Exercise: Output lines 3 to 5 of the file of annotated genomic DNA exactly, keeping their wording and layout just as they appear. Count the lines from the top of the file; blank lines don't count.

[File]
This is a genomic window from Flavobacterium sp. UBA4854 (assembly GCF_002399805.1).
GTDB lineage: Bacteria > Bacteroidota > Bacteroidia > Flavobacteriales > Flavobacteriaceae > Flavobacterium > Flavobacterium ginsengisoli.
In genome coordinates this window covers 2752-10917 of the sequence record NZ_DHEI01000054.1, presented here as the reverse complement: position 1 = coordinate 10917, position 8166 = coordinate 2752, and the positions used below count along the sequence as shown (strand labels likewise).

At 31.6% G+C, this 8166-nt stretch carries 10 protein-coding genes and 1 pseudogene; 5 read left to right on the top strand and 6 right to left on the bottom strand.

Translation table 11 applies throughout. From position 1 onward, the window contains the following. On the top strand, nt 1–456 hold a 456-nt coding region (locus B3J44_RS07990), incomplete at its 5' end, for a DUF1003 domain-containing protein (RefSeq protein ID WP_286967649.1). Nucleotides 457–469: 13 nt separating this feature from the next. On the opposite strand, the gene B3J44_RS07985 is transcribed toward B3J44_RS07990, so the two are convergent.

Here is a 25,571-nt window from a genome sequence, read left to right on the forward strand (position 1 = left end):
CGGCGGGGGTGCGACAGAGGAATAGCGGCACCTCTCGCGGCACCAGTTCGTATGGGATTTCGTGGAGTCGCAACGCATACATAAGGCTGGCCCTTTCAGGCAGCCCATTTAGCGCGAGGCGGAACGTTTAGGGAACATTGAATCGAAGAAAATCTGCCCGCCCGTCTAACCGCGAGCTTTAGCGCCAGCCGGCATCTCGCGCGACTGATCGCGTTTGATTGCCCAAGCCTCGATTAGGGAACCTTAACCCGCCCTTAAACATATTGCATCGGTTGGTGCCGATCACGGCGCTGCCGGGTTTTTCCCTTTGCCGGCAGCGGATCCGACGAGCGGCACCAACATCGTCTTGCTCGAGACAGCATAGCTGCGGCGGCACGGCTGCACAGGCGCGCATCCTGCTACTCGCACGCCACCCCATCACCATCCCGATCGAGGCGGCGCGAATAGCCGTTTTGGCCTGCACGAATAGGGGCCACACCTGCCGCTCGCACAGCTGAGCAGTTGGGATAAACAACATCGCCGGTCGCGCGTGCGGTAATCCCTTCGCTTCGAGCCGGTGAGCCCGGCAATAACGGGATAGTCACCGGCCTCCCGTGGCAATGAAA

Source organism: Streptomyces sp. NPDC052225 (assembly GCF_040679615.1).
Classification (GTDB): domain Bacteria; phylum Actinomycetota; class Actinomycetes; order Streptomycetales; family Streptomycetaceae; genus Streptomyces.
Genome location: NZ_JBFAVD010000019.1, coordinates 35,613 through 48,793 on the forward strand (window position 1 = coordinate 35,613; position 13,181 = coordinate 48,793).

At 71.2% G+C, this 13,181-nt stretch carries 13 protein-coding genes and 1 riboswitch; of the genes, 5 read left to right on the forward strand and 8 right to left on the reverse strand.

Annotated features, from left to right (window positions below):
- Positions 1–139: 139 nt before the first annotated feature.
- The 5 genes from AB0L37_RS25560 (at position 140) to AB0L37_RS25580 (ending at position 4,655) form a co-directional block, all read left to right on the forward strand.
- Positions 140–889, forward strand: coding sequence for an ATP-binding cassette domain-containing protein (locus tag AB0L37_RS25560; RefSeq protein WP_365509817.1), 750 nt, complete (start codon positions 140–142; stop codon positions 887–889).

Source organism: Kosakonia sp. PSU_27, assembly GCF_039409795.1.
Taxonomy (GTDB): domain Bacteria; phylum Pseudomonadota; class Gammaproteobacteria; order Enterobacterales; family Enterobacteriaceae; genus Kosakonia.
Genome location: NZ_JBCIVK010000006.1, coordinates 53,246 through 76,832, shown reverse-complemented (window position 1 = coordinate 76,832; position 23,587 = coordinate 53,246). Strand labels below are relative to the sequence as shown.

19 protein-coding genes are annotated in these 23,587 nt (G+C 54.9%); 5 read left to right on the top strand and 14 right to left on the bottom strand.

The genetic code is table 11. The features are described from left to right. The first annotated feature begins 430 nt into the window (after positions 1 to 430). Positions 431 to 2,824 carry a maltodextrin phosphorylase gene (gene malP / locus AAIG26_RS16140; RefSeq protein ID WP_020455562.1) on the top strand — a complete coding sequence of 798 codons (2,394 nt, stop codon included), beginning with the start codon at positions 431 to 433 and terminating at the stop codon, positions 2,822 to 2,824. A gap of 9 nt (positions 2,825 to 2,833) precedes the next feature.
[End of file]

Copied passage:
In genome coordinates this window covers 2752-10917 of the sequence record NZ_DHEI01000054.1, presented here as the reverse complement: position 1 = coordinate 10917, position 8166 = coordinate 2752, and the positions used below count along the sequence as shown (strand labels likewise).

At 31.6% G+C, this 8166-nt stretch carries 10 protein-coding genes and 1 pseudogene; 5 read left to right on the top strand and 6 right to left on the bottom strand.

Translation table 11 applies throughout. From position 1 onward, the window contains the following. On the top strand, nt 1–456 hold a 456-nt coding region (locus B3J44_RS07990), incomplete at its 5' end, for a DUF1003 domain-containing protein (RefSeq protein ID WP_286967649.1). Nucleotides 457–469: 13 nt separating this feature from the next. On the opposite strand, the gene B3J44_RS07985 is transcribed toward B3J44_RS07990, so the two are convergent.